, identifying the fold to which each observation is assigned. If supplied,`n_folds`

can be missing. In such a case, this vector is passed directly to`cv.glmnet`

. Only used when`cv_select = TRUE`

.`use_min`

: Specify the choice of lambda to be selected by`cv.glmnet`

. When`TRUE`

,`"lambda.min"`

is used; otherwise,`"lambda.1se"`

. Only used when`cv_select = TRUE`

.`lambda.min.ratio`

: A`glmnet`

argument specifying the smallest value for`lambda`

, as a fraction of`lambda.max`

, the (data derived) entry value (i.e. the smallest value for which all coefficients are zero). We've seen that not setting`lambda.min.ratio`

can lead to no`lambda`

values that fit the data sufficiently well.`prediction_bounds`

: A vector of size two that provides the lower and upper bounds for predictions. When`prediction_bounds = "default"`

, the predictions are bounded between`min(Y) - sd(Y)`

and`max(Y) + sd(Y)`

. Bounding ensures that there is no extrapolation, and it is necessary for cross-validation selection and/or Super Learning.

- basis_list
The full set of basis functions generated from

`X`

.- return_lasso
A

`logical`

indicating whether or not to return the`glmnet`

fit object of the lasso model.- return_x_basis
A

`logical`

indicating whether or not to return the matrix of (possibly reduced) basis functions used in`fit_hal`

.- yolo
A

`logical`

indicating whether to print one of a curated selection of quotes from the HAL9000 computer, from the critically acclaimed epic science-fiction film "2001: A Space Odyssey" (1968).

Object of class `hal9001`

, containing a list of basis
functions, a copy map, coefficients estimated for basis functions, and
timing results (for assessing computational efficiency).

The procedure uses a custom C++ implementation to generate a design
matrix of spline basis functions of covariates and interactions of
covariates. The lasso regression is fit to this design matrix via
`cv.glmnet`

or a custom implementation derived from
origami. The maximum dimension of the design matrix is \(n\) -by-
\((n * 2^(d-1))\), where where \(n\) is the number of observations and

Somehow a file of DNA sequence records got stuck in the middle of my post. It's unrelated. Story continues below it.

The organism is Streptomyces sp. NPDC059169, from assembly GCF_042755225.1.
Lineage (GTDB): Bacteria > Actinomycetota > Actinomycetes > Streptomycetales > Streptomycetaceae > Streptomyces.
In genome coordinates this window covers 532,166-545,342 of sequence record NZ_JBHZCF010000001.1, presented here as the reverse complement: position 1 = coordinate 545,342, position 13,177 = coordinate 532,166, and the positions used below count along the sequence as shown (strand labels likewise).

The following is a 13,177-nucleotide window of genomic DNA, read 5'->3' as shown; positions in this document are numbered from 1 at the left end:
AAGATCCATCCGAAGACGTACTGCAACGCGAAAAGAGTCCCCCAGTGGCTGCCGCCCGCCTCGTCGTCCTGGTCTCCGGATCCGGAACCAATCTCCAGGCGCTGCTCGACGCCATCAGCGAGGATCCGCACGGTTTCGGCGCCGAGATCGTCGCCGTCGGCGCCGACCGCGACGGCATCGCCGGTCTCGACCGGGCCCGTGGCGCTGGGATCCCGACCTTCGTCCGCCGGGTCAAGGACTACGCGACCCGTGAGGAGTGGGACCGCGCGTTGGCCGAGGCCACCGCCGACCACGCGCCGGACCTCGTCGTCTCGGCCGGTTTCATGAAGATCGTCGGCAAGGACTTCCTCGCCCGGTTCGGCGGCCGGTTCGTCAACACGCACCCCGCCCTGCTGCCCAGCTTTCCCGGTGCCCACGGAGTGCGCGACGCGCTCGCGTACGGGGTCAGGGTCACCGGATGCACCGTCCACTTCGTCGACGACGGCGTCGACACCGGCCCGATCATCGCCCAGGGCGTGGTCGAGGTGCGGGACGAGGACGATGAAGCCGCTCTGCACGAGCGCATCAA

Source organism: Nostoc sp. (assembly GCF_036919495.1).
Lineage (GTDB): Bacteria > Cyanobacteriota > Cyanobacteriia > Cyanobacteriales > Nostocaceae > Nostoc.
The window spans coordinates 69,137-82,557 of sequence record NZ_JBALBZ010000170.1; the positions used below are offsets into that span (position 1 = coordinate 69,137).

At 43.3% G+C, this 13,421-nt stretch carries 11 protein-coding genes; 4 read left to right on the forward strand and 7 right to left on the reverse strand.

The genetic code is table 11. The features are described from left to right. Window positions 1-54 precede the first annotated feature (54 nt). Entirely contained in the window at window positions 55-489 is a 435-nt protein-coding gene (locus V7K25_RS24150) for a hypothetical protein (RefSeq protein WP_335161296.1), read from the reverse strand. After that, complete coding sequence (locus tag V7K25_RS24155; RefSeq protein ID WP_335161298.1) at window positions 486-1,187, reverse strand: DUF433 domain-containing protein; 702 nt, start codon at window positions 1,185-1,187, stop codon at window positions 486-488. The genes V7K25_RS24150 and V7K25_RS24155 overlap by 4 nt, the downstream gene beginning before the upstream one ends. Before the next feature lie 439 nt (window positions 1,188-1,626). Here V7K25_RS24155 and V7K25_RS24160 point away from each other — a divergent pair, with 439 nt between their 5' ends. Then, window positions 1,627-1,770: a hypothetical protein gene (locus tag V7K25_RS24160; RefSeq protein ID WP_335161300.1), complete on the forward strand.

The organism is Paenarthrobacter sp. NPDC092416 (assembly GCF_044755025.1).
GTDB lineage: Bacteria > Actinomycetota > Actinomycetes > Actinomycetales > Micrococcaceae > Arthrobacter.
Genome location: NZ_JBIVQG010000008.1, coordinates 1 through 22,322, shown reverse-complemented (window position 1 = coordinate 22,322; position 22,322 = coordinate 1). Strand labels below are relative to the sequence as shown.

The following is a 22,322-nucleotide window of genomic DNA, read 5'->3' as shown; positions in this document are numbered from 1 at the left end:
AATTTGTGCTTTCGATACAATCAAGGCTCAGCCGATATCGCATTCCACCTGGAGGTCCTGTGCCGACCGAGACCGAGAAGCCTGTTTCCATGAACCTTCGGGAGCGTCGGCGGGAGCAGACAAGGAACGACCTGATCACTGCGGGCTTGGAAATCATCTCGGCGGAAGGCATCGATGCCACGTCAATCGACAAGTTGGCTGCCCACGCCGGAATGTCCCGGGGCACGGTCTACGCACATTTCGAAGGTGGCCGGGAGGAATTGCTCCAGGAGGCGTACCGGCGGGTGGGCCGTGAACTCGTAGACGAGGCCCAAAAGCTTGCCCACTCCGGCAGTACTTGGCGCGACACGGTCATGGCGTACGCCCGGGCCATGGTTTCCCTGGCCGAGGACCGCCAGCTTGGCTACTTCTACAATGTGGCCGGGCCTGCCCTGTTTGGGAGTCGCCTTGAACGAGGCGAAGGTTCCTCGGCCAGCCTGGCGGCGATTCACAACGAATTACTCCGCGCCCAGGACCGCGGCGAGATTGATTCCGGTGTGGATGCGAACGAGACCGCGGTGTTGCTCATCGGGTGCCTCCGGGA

\(d\) is the number of covariates.

For `smoothness_orders = 0`

, only zero-order splines (piece-wise
constant) are generated, which assume the true regression function has no
smoothness or continuity. When `smoothness_orders = 1`

, first-order
splines (piece-wise linear) are generated, which assume continuity of the
true regression function. When `smoothness_orders = 2`

, second-order
splines (piece-wise quadratic and linear terms) are generated, which assume
a the true regression function has a single order of differentiability.

`num_knots`

argument specifies the number of knot points for each
covariate and for each `max_degree`

. Fewer knot points can
significantly decrease runtime, but might be overly simplistic. When
considering `smoothness_orders = 0`

, too few knot points (e.g., < 50)
can significantly reduce performance. When `smoothness_orders = 1`

or
higher, then fewer knot points (e.g., 10-30) is actually better for
performance. We recommend specifying `num_knots`

with respect to
`smoothness_orders`

, and as a vector of length `max_degree`

with
values decreasing exponentially. This prevents combinatorial explosions in
the number of higher-degree basis functions generated. The default behavior
of `num_knots`

follows this logic --- for `smoothness_orders = 0`

,
`num_knots`

is set to \(500 / 2^{j-1}\), and for
`smoothness_orders = 1`

or higher, `num_knots`

is set to
\(200 / 2^{j-1}\), where \(j\) is the interaction degree. We also
include some other suitable settings for `num_knots`

below, all of
which are less complex than default `num_knots`

and will thus result
in a faster runtime:

Some good settings for little to no cost in performance:

If

`smoothness_orders = 0`

and`max_degree = 3`

,`num_knots = c(400, 200, 100)`

.If

`smoothness_orders = 1+`

and`max_degree = 3`

,`num_knots = c(100, 75, 50)`

.

Recommended settings for fairly fast runtime:

If

`smoothness_orders = 0`

and`max_degree = 3`

,`num_knots = c(200, 100, 50)`

.If

`smoothness_orders = 1+`

and`max_degree = 3`

,`num_knots = c(50, 25, 15)`

.

Recommended settings for fast runtime:

If

`smoothness_orders = 0`

and`max_degree = 3`

,`num_knots = c(100, 50, 25)`

.If

`smoothness_orders = 1+`

and`max_degree = 3`

,`num_knots = c(40, 15, 10)`

.

Recommended settings for very fast runtime:

If

`smoothness_orders = 0`

and`max_degree = 3`

,`num_knots = c(50, 25, 10)`

.If

`smoothness_orders = 1+`

and`max_degree = 3`

,`num_knots = c(25, 10, 5)`

.